Fake Fake (Modern Radio)
Reviewed by Sherman Wick
Second records are frequently artistic let downs from promising first releases. Bands often commence their musical output with tremendous creative vision and only minimal musical chops, but as their talents develop they become overly derivative, conventional and boring. That's not the case here.
STNNNG forgoes the sophomore slump with their latest scintillating album, Fake Fake. The band expands its sonic palette literally from the bottom up, thanks to the addition of bassist Jesse Kwakenat. During the early days of "The Stunning" they lacked a bassist. This was before another claim on their moniker resulted in their eccentric yet distinctive new nomenclature; The addition has resulted in a heavier bottom with denser and layered development of instrumental interplay from the Twin Cities five-piece.
Dignified Sissy, their debut, was a record loaded with concise dynamic music paired with verbose and hilarious lyrics about quotidian idiocy. The band's sound has been compared to numerous seminal punk, post-punk and indie groups from the Minutemen to the Fall -- I think indolently and erroneously -- by the Twin Cities media; despite the fact that their music nearly emulates Scratch Acid and the Jesus Lizard. Both groups share a common yen for providing great shows for their audiences and aesthetic sensibilities that include inventive and dissonant chords and over-the-top, wacko vocal style and lyrical content; albeit, singer Chris Besinger enunciates far clearer than the legendary defunct band's vocalist and concert jester, David Yow.
The first track sets the vocal tone of the record: manic singing from the point of view of an overzealous, failed quasi-genius or office/service industry pseudo-authority figure...or, perhaps, millennialist cult leader? One thing is for certain, the character is well-drawn and deeply delusional as he screams in a manic voice the refrain of "Row / Keep rowing," ad infinitum. There are countless additional thoroughly detailed mental pictures of dysfunction and dystopia painted by Besinger's lyrics on this record.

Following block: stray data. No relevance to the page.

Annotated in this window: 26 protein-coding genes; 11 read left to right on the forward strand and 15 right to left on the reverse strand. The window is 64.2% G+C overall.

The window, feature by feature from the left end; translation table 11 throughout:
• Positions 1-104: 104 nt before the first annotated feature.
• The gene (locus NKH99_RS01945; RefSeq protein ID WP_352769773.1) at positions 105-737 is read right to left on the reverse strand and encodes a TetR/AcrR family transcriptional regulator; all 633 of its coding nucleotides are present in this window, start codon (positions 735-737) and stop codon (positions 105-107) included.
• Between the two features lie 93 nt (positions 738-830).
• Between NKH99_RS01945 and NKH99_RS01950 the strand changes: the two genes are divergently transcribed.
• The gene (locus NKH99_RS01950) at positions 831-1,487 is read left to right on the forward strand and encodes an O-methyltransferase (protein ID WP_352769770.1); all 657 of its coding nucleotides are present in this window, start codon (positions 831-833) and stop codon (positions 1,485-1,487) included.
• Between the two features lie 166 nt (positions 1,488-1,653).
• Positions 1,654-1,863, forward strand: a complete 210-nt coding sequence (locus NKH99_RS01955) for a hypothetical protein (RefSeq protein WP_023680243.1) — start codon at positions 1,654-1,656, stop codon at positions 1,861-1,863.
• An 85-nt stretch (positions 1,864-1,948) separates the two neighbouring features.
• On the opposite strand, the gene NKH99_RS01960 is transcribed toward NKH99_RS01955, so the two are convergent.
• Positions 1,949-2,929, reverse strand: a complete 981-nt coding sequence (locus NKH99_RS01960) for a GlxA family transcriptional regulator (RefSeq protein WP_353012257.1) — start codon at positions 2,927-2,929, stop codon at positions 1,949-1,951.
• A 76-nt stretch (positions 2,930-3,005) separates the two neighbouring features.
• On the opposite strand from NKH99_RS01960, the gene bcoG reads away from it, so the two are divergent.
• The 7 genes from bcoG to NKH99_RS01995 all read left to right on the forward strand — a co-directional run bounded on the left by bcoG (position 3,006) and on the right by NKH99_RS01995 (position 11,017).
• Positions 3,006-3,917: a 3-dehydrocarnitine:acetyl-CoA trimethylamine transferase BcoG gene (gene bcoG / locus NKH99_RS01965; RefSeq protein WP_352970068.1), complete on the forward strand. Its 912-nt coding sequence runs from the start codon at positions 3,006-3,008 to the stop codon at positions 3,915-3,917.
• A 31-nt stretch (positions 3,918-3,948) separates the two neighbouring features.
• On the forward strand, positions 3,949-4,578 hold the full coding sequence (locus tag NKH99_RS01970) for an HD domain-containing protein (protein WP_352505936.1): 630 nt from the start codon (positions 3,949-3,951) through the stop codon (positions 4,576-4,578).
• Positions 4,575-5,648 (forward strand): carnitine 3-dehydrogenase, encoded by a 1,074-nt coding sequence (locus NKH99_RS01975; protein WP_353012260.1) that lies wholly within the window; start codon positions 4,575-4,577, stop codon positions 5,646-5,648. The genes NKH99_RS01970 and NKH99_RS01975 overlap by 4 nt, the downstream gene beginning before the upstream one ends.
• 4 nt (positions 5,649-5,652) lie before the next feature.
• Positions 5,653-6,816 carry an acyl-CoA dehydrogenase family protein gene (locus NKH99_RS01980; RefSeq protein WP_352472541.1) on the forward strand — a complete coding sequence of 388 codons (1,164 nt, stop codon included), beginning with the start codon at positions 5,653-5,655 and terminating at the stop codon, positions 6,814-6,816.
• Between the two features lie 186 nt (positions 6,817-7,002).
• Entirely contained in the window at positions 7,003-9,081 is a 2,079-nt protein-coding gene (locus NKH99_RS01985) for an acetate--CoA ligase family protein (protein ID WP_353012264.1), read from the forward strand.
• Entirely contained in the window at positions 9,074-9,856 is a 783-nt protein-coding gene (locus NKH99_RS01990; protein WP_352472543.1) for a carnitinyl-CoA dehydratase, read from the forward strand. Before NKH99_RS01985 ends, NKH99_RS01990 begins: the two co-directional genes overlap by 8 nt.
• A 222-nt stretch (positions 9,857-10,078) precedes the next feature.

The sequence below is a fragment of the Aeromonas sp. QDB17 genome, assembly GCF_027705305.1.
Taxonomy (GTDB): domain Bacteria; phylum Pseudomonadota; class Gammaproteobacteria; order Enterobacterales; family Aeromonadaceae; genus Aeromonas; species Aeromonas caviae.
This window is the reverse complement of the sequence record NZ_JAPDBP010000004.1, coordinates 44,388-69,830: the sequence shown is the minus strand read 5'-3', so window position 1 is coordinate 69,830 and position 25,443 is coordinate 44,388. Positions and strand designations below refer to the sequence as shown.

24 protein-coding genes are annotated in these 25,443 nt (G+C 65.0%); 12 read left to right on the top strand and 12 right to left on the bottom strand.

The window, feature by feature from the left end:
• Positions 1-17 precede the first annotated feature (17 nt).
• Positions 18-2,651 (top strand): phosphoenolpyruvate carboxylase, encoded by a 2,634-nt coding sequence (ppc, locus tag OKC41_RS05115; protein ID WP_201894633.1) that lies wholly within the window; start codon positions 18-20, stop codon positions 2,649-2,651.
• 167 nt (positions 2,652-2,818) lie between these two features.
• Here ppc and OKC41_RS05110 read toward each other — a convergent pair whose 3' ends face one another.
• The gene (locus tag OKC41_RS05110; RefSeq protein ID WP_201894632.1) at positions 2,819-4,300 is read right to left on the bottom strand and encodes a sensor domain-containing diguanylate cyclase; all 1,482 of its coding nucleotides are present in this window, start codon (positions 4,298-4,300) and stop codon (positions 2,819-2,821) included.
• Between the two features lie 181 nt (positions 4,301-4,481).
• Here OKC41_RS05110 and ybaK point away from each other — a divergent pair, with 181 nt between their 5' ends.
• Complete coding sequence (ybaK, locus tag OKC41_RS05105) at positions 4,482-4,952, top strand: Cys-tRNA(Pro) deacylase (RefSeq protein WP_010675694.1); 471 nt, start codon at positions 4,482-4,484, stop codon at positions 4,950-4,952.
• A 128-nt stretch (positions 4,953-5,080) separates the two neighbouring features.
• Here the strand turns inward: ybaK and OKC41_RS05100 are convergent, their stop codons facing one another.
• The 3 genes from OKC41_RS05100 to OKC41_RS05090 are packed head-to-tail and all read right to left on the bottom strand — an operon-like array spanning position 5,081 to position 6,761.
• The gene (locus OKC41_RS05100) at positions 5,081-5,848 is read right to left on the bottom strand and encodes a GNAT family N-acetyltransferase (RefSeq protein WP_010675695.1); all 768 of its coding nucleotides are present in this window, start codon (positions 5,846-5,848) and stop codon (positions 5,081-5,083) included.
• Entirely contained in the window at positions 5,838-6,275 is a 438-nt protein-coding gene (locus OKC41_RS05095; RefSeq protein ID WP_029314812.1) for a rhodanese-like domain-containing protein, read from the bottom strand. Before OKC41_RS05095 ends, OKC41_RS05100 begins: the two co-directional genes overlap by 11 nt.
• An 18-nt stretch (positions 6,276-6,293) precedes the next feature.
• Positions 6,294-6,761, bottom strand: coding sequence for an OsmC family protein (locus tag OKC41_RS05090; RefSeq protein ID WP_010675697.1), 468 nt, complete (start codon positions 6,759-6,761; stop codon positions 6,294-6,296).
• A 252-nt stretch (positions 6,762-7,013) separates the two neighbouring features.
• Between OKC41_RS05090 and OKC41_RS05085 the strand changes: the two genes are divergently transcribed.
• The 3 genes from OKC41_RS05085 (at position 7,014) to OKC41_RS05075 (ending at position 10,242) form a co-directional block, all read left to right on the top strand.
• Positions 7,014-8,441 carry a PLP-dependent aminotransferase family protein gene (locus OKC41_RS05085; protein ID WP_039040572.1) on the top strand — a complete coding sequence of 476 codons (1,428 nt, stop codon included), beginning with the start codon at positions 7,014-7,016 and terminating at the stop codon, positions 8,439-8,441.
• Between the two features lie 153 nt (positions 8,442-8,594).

STNNNG continues to present their albums in an oddly askew and alluring manner. The jewel case for the CD is tinted in bright red with the band's name and the title of the record written obliquely on the cover: an odd iconic combination of skull and crossbones, a little girl's head and apparently an ice cream cone. The song titles are scattered throughout the fold-out for the record. Unfortunately, the song titles are not numbered, so in many cases listeners are not sure of the titles of individual songs unless they invest hours of time deciphering the lyrics and linking them to their titles. But the lyrics are easy to understand and follow on every song. And this work is not a novel, it's a record, and even if it takes a significant effort to match the titles with the tracks, the music and the words are seedily insightful. So unless the listener requires a conventional record layout, just sit back and enjoy the tunes.
released November 18, 2006
Chris Besinger: Vocal
Adam Burt: Guitar
Jesse Kwakenat: Bass
Nathan Nelson: Guitar
Jeremy Ward: Drums
Recorded at Lust Manor, Chicago, IL
Recorded by Mike Lust
Mastered at Magneto Mastering, Minneapolis, MN
Mastered by Dave Gardner
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